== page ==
The manner in which various offences have been defined in the controversial Digital Security Act, have been defined in almost exactly the same manner in the Cyber Security Act. The substance of the two laws is also almost the same. In fact, the objections and concerns about the Digital Security Act (DSA) voiced by the United Nations Human Rights Commission, the Editors’ Council and other organisations, have not been addressed in the proposed law. The sentences have only been reduced in some cases and the number of sections with provisions for bail has increased.
The draft of the proposed Cyber Security Act was published in the evening yesterday, Wednesday, on the website of the Digital Security Agency of the government’s information and communication division. A comparison between this draft and the Digital Security Act shows that the changes include, firstly, a reducing of certain sentences and an increase in bailable sections. Secondly, for the offence (if proven) of publishing and spreading defamatory information, provision only for fine has been kept instead of prison sentence. Also, two sections (33 and 57) of the DSA have been completely dropped from the proposed law. The first of these two sections is about punishment for holding and transferring data information illegally. And the second is about offence related to anything ‘done in good faith’.
There are 60 sections in the draft of the new law. In the DSA there were 62. In the proposed law, the punishment is the same for offences committed repeatedly as is when committed for the first time. In the DSA, sentences are heavier for crimes committed for the second or more times.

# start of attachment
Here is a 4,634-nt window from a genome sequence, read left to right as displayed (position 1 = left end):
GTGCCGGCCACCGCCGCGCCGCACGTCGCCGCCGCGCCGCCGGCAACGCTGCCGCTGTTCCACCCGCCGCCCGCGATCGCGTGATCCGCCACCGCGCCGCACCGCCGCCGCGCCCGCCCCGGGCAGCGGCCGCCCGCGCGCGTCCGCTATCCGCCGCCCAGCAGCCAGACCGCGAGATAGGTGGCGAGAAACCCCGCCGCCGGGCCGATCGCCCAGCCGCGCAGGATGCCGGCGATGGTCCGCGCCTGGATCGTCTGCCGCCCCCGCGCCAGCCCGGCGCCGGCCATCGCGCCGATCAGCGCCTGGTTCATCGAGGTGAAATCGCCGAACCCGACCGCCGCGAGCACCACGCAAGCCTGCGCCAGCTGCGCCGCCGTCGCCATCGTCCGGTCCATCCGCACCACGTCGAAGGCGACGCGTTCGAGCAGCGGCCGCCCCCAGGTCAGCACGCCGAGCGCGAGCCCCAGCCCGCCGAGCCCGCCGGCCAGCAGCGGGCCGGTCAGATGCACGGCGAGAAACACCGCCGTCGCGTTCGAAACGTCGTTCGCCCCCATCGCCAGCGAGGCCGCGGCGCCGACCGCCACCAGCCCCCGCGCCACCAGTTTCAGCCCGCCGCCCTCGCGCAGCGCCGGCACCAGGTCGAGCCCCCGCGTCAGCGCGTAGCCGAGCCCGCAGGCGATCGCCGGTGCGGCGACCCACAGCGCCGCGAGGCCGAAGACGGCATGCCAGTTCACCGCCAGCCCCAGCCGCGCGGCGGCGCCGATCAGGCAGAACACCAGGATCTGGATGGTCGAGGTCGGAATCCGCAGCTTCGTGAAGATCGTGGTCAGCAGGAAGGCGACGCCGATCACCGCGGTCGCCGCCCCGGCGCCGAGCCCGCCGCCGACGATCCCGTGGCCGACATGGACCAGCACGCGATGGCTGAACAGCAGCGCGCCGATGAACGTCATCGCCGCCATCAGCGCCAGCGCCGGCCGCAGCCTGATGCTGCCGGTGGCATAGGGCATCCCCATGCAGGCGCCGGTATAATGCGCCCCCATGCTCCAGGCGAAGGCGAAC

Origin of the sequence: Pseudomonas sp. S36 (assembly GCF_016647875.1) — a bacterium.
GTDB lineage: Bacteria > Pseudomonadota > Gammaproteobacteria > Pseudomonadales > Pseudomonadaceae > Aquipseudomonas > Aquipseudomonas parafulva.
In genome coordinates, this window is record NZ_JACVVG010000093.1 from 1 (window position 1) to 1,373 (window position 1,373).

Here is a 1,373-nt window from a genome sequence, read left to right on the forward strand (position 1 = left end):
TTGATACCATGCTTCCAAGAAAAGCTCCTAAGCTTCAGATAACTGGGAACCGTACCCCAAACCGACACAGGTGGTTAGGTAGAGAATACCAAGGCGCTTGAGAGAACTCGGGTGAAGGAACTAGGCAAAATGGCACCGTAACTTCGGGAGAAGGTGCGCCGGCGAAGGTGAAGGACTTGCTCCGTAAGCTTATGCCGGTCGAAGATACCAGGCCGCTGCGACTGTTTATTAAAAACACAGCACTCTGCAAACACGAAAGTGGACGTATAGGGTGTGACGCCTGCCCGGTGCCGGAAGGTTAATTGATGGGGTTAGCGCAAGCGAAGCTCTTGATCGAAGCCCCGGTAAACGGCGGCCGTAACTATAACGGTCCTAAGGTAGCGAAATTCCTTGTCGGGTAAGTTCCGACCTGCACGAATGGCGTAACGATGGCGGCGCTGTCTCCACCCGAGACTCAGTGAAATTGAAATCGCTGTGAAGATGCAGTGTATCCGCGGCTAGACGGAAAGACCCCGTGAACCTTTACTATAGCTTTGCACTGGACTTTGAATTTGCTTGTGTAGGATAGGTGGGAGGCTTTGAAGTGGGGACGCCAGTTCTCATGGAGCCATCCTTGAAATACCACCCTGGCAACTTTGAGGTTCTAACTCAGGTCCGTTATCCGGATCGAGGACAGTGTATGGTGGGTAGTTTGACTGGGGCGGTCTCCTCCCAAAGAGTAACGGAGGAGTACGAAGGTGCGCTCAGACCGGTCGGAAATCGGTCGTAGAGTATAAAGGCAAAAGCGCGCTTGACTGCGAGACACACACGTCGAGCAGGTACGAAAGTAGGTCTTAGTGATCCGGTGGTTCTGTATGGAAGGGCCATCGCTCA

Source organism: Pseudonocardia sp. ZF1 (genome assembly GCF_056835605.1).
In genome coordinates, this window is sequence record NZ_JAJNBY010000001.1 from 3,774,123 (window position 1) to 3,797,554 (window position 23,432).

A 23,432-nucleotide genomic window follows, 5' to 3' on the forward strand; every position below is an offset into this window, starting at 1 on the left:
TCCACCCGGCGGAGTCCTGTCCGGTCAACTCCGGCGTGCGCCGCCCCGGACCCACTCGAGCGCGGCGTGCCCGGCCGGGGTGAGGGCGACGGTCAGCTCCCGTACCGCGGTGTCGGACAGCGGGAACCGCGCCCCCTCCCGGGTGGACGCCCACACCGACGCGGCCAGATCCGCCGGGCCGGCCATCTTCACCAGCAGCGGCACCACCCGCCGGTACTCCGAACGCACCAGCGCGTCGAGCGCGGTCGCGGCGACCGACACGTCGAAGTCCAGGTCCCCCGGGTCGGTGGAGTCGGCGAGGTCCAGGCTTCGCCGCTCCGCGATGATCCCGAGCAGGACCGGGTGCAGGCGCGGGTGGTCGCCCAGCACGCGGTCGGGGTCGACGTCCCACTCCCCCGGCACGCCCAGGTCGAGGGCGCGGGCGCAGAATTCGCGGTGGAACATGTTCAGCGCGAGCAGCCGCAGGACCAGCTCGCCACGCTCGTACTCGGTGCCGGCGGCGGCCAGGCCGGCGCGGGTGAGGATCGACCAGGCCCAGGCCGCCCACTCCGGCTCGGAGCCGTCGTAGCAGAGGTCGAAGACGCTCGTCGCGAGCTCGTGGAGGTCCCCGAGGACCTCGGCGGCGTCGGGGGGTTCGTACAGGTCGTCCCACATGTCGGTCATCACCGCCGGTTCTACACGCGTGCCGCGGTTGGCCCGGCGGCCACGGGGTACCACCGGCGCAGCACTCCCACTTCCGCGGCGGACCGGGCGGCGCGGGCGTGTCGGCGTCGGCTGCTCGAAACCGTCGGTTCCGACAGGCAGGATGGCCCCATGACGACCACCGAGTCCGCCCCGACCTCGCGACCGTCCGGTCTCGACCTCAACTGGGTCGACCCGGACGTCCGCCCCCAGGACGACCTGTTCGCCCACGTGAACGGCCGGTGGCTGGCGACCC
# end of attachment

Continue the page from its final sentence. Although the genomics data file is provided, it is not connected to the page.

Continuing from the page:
The Editors’ Council had demanded amendments to 9 sections (8, 21, 25, 28, 29, 31, 43 and 53) of the DSA, stating that these would seriously damage free media and freedom of expression. In the proposed law, amendments have been made to the sentences and bail provisions in seven of these sections. But the offences haven’t been defined clearly and remain as before. And no changes have been made in two of these sections.
Meanwhile, the UN Office of the High Commissioner for Human Rights had called for two sections of the DSA (21 and 28) to be repealed. These two sections have not been repealed in the draft of the new law, only the sentences and bail clauses have been changed. But changes (basically about sentences and bail) have been brought about in the eight sections (8, 25, 27, 29, 31, 32, 43 and 53) for which the organisation had called for amendments.
Many among the various journalist organisations as well as lawyers and human rights activists, say that while the reductions of sentences and increase of bailable sections is positive, the definitions in the law are the same as before and so is the substance, giving rise to apprehensions of misuse and abuse of the law. Reducing, increasing or changing the sentences will not protect citizens’ rights. The changes being brought about will not serve to tangibly protect fundamental human rights.
The Editors’ Council, in a statement yesterday, said it is meaningless if there is no difference between the character of the DSA and the Cyber Security Act other than a change in name. The council said that before the Cyber Security Act is enacted, discussions must be held with the stakeholders in the news media so that it is not made into a weapon to snatch away press freedom like the DSA.
Speaking to journalists about this law on Monday, Law Minister Anisul Huq said, “I feel that what has been done now (Cyber Security Act) will be very helpful in preventing cybercrimes. And the abuse which you all (journalists) complained about, will also be stopped.”
Five years ago in 2018 the Digital Security Act was passed unilaterally in parliament, ignoring the objections and protests of the journalists, including the Editors’ Council. From the very outset, along with journalists, local and foreign human rights organisations had expressed concern about this law. Several ministers also admitted that in some instances with law had been misused.